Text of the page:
It seems likely that Landmark will now go ahead with their less profitable plan of building a deck in Pottery Town. Although perhaps not; Link feels that the proposal to build a Pottery Town deck is a bluff and that she’ll see them at the bargaining table again soon, this time in full view of the public.
Hotel / motel tax increase
In a somewhat related agenda item, the commission voted unanimously to request an increase in the hotel / motel tax from 7 to 8%.
The state government must approve the increase before it goes into effect. Once it does, the local government will receive 16.25%, or 1.2 pennies per dollar; the Classic Center will receive 56.25%, or 4.5 pennies per dollar; and the Athens Convention and Visitors Bureau will receive the rest — 27.5% or 2.2 pennies per dollar.
This tax increase will help the Classic Center service the debt they’ll take on while constructing their new arena. For more information, check out the commission’s agenda item on this topic.
State legislative requests
Every year, the mayor and commission sends a list of legislative requests to the state government for things that would be helpful but that the local government doesn’t have the power to do on their own.
In the past, progressive commissioners have used this yearly opportunity to ask for relatively big changes like raising the minimum wage, or expanding Medicaid. This year, the list seems somewhat limited, consisting of only five items (although a sixth was added later by Commissioner Myers, see below). Most notably, it includes a request for a low-income homestead exemption, which would essentially freeze property taxes for those under 150% of the federal poverty level.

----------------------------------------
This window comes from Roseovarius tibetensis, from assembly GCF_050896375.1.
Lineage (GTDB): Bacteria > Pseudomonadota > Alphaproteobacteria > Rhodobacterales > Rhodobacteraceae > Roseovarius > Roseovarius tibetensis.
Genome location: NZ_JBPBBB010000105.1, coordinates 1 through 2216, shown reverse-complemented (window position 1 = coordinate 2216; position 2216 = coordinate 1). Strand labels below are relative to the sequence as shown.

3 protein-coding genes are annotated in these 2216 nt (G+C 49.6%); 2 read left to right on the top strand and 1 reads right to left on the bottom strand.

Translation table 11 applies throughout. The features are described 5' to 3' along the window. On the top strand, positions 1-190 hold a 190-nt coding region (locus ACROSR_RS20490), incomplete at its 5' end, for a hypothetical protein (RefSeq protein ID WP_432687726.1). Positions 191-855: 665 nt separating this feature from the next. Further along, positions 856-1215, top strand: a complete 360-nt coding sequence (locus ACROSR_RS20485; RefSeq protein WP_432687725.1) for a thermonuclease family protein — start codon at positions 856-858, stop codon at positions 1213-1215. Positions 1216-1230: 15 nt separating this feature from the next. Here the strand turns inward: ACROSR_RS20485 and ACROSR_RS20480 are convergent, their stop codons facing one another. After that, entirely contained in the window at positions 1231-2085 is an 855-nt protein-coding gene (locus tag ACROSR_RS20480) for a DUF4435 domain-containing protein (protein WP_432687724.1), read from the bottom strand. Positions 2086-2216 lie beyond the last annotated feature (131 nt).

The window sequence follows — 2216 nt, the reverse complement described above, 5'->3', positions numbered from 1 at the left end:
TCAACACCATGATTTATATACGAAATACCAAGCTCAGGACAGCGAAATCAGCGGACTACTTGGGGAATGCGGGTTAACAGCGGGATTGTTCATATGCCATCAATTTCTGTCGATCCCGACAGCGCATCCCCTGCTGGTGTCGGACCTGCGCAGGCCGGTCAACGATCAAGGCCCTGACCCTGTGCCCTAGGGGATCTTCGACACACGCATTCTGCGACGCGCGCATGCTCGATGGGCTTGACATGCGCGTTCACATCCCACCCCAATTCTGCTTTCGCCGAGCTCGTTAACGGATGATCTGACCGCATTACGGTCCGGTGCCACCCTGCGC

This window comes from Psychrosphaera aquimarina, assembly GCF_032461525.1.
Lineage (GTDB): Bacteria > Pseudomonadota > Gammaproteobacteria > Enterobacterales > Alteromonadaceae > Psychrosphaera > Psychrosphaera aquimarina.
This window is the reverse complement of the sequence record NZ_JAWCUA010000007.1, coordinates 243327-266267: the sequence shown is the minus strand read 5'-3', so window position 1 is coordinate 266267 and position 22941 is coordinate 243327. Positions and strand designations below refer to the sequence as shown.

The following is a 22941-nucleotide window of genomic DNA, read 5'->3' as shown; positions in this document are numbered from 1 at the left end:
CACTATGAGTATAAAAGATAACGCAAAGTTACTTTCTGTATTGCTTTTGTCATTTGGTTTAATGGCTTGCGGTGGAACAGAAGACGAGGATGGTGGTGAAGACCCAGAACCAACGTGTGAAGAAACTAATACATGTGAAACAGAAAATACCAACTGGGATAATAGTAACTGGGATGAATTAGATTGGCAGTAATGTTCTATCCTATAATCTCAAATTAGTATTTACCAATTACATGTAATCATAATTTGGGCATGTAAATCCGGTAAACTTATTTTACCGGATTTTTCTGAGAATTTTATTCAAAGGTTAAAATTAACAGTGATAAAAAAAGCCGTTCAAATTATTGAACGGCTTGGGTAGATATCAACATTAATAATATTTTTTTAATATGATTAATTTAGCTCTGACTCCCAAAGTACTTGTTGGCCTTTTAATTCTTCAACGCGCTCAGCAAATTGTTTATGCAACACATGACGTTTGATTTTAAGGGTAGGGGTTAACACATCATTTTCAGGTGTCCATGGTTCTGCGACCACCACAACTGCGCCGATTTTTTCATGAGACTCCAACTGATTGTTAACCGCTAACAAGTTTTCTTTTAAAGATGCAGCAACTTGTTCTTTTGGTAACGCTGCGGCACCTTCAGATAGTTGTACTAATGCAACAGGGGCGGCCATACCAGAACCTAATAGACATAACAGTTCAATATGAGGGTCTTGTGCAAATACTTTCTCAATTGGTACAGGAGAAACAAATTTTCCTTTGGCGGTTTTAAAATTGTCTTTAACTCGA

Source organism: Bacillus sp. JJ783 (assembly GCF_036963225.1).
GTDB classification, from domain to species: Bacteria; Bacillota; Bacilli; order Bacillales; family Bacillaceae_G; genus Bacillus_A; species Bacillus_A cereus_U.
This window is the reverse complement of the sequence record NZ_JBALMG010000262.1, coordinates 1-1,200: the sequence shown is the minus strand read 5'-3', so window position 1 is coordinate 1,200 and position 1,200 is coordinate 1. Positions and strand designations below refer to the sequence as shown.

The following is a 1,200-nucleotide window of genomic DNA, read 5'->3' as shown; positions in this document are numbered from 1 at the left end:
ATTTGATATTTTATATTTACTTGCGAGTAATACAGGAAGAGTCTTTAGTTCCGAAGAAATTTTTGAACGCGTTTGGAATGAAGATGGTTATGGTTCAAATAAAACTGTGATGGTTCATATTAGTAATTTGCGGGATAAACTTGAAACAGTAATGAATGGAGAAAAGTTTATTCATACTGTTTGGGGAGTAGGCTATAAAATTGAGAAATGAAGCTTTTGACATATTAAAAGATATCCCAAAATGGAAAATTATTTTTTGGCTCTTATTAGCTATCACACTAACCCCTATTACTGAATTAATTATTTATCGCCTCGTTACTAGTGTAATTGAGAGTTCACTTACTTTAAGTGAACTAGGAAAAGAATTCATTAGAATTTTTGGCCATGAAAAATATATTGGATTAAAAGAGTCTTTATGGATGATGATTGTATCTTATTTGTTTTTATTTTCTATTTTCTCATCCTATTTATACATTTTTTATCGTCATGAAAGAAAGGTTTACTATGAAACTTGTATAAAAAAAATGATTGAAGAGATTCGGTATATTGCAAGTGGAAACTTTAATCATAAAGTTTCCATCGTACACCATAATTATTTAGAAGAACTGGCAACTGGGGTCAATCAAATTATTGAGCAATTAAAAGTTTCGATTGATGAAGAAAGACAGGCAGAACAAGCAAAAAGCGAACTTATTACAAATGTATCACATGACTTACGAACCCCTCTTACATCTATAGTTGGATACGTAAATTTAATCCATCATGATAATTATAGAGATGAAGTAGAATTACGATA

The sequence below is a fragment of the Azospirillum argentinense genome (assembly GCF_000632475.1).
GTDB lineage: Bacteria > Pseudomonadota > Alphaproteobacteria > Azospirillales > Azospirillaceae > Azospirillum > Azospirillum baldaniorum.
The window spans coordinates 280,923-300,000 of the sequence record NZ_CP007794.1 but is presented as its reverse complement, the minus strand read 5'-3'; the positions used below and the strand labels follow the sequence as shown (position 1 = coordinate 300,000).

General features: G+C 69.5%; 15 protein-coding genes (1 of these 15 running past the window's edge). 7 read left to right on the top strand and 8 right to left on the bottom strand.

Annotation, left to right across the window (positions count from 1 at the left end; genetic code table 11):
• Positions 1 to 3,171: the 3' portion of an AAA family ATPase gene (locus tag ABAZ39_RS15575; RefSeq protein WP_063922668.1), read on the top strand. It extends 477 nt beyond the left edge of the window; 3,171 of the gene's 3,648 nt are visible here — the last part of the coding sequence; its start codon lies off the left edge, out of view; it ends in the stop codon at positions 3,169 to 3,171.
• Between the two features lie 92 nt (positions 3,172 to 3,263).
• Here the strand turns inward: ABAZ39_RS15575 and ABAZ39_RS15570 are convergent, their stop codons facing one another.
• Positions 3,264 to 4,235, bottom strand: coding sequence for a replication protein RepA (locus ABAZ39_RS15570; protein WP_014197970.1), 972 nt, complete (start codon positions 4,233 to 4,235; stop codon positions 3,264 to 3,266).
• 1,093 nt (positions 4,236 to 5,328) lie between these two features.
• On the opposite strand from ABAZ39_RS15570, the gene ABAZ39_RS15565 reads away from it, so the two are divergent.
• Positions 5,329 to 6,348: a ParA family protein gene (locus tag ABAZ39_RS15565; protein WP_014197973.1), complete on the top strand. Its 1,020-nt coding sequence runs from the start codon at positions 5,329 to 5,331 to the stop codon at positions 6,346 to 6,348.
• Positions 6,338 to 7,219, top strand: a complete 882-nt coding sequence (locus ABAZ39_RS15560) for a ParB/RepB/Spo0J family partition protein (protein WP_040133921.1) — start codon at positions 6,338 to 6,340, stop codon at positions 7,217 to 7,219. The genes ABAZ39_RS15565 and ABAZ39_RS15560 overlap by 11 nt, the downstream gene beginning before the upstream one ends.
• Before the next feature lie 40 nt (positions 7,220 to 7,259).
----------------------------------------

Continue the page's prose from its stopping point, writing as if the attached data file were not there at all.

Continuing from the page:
Other requests include allowing counties to use radar on local streets to help curb speeding and a change to state elections code ensuring that a special election would be held in the case of a deceased candidate who ends up winning their election. It sounds unlikely, but it happened in Athens in 2020, when Jesse Houle lost to deceased Commissioner Jerry NeSmith but ended up winning by default anyway.
The last request, added by Myers during the meeting, was an appeal to let local governments exempt groceries from local sales tax. Groceries are exempt from the state’s portion of the sales tax consumers are charged in Georgia, which amounts to 4%. As of now, local governments don’t have the option to exempt groceries from the other half of the tax, but Myer’s proposal would change that (if acted upon by the state legislature).
Athens Transit stays fare-free for now
Athens Transit will stay fare-free until at least July 1 at a cost of $320,000. Transit ridership is down sharply during the pandemic, but those still riding have a great need for the service.
Athens Transit will remain on a reduced schedule, running less frequently and until 7 pm at the latest for the duration of the pandemic. Routes 23 and 28 are no longer running at all.
Several commissioners, including Parker, Denson and Houle, campaigned on fare-free bus service during their last election and have advocated for transit to remain free at the point of service even after the pandemic. All commissioners supported extending fare-free service until at least July 1.
By the way, if you haven’t heard, Athens Transit has an app that makes it extremely easy to use. Click on the route you’d like to ride and you’ll see your bus on the map, moving in real time. No more waiting at the bus stop! You’ll at least know where it is now, and can plan your trips a little easier.